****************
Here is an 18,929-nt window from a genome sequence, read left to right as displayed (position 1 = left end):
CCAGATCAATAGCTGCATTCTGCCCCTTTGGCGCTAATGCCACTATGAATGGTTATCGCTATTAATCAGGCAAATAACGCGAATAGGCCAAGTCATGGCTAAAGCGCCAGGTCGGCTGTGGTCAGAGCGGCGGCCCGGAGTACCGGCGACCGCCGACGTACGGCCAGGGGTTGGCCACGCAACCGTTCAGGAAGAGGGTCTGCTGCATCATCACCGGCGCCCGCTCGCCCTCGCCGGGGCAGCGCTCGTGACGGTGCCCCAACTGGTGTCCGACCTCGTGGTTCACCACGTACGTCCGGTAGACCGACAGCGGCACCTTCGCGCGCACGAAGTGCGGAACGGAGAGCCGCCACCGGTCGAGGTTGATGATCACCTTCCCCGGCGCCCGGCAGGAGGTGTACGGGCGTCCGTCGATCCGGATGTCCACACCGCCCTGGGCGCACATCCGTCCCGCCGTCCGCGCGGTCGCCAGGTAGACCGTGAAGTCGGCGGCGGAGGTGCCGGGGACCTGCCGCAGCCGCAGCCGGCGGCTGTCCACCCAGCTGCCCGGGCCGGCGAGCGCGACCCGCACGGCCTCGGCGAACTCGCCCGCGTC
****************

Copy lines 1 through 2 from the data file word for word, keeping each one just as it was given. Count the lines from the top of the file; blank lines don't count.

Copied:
Here is an 18,929-nt window from a genome sequence, read left to right as displayed (position 1 = left end):
CCAGATCAATAGCTGCATTCTGCCCCTTTGGCGCTAATGCCACTATGAATGGTTATCGCTATTAATCAGGCAAATAACGCGAATAGGCCAAGTCATGGCTAAAGCGCCAGGTCGGCTGTGGTCAGAGCGGCGGCCCGGAGTACCGGCGACCGCCGACGTACGGCCAGGGGTTGGCCACGCAACCGTTCAGGAAGAGGGTCTGCTGCATCATCACCGGCGCCCGCTCGCCCTCGCCGGGGCAGCGCTCGTGACGGTGCCCCAACTGGTGTCCGACCTCGTGGTTCACCACGTACGTCCGGTAGACCGACAGCGGCACCTTCGCGCGCACGAAGTGCGGAACGGAGAGCCGCCACCGGTCGAGGTTGATGATCACCTTCCCCGGCGCCCGGCAGGAGGTGTACGGGCGTCCGTCGATCCGGATGTCCACACCGCCCTGGGCGCACATCCGTCCCGCCGTCCGCGCGGTCGCCAGGTAGACCGTGAAGTCGGCGGCGGAGGTGCCGGGGACCTGCCGCAGCCGCAGCCGGCGGCTGTCCACCCAGCTGCCCGGGCCGGCGAGCGCGACCCGCACGGCCTCGGCGAACTCGCCCGCGTC